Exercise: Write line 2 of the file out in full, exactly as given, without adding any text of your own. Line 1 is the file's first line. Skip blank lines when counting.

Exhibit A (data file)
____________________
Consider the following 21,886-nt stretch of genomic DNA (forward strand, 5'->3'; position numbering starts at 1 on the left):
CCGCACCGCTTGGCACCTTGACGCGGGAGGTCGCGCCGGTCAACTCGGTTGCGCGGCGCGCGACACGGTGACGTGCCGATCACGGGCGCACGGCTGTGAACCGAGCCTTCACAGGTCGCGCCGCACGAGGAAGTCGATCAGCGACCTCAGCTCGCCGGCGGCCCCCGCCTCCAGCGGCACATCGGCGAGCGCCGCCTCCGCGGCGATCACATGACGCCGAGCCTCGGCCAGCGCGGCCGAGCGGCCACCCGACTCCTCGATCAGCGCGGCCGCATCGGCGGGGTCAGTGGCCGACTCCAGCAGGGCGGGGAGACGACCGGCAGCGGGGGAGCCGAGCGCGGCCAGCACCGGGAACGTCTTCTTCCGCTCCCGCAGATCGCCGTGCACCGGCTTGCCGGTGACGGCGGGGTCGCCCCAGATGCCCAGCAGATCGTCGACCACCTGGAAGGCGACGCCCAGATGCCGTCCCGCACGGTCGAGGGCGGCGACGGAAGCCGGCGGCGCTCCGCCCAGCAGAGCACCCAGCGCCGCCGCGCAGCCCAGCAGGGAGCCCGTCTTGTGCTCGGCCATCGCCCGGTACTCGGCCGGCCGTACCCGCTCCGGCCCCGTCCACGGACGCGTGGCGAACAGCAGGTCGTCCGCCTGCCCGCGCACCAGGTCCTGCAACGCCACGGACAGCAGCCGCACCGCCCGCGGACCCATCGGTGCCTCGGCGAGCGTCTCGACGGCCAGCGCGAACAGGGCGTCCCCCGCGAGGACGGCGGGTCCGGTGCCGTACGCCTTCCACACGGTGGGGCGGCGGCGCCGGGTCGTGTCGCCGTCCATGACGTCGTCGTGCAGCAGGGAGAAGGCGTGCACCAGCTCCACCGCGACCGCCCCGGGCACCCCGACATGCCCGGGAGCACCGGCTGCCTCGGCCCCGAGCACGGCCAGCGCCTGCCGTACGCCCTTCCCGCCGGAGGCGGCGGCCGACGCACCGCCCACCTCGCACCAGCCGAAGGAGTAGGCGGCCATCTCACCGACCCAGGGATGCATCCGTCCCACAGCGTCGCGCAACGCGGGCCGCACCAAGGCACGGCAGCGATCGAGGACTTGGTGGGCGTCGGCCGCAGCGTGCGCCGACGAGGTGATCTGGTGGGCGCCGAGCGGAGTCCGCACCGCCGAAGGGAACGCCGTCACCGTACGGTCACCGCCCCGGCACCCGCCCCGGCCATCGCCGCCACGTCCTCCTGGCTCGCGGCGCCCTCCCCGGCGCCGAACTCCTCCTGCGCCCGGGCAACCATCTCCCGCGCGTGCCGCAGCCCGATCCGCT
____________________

CCGCACCGCTTGGCACCTTGACGCGGGAGGTCGCGCCGGTCAACTCGGTTGCGCGGCGCGCGACACGGTGACGTGCCGATCACGGGCGCACGGCTGTGAACCGAGCCTTCACAGGTCGCGCCGCACGAGGAAGTCGATCAGCGACCTCAGCTCGCCGGCGGCCCCCGCCTCCAGCGGCACATCGGCGAGCGCCGCCTCCGCGGCGATCACATGACGCCGAGCCTCGGCCAGCGCGGCCGAGCGGCCACCCGACTCCTCGATCAGCGCGGCCGCATCGGCGGGGTCAGTGGCCGACTCCAGCAGGGCGGGGAGACGACCGGCAGCGGGGGAGCCGAGCGCGGCCAGCACCGGGAACGTCTTCTTCCGCTCCCGCAGATCGCCGTGCACCGGCTTGCCGGTGACGGCGGGGTCGCCCCAGATGCCCAGCAGATCGTCGACCACCTGGAAGGCGACGCCCAGATGCCGTCCCGCACGGTCGAGGGCGGCGACGGAAGCCGGCGGCGCTCCGCCCAGCAGAGCACCCAGCGCCGCCGCGCAGCCCAGCAGGGAGCCCGTCTTGTGCTCGGCCATCGCCCGGTACTCGGCCGGCCGTACCCGCTCCGGCCCCGTCCACGGACGCGTGGCGAACAGCAGGTCGTCCGCCTGCCCGCGCACCAGGTCCTGCAACGCCACGGACAGCAGCCGCACCGCCCGCGGACCCATCGGTGCCTCGGCGAGCGTCTCGACGGCCAGCGCGAACAGGGCGTCCCCCGCGAGGACGGCGGGTCCGGTGCCGTACGCCTTCCACACGGTGGGGCGGCGGCGCCGGGTCGTGTCGCCGTCCATGACGTCGTCGTGCAGCAGGGAGAAGGCGTGCACCAGCTCCACCGCGACCGCCCCGGGCACCCCGACATGCCCGGGAGCACCGGCTGCCTCGGCCCCGAGCACGGCCAGCGCCTGCCGTACGCCCTTCCCGCCGGAGGCGGCGGCCGACGCACCGCCCACCTCGCACCAGCCGAAGGAGTAGGCGGCCATCTCACCGACCCAGGGATGCATCCGTCCCACAGCGTCGCGCAACGCGGGCCGCACCAAGGCACGGCAGCGATCGAGGACTTGGTGGGCGTCGGCCGCAGCGTGCGCCGACGAGGTGATCTGGTGGGCGCCGAGCGGAGTCCGCACCGCCGAAGGGAACGCCGTCACCGTACGGTCACCGCCCCGGCACCCGCCCCGGCCATCGCCGCCACGTCCTCCTGGCTCGCGGCGCCCTCCCCGGCGCCGAACTCCTCCTGCGCCCGGGCAACCATCTCCCGCGCGTGCCGCAGCCCGATCCGCT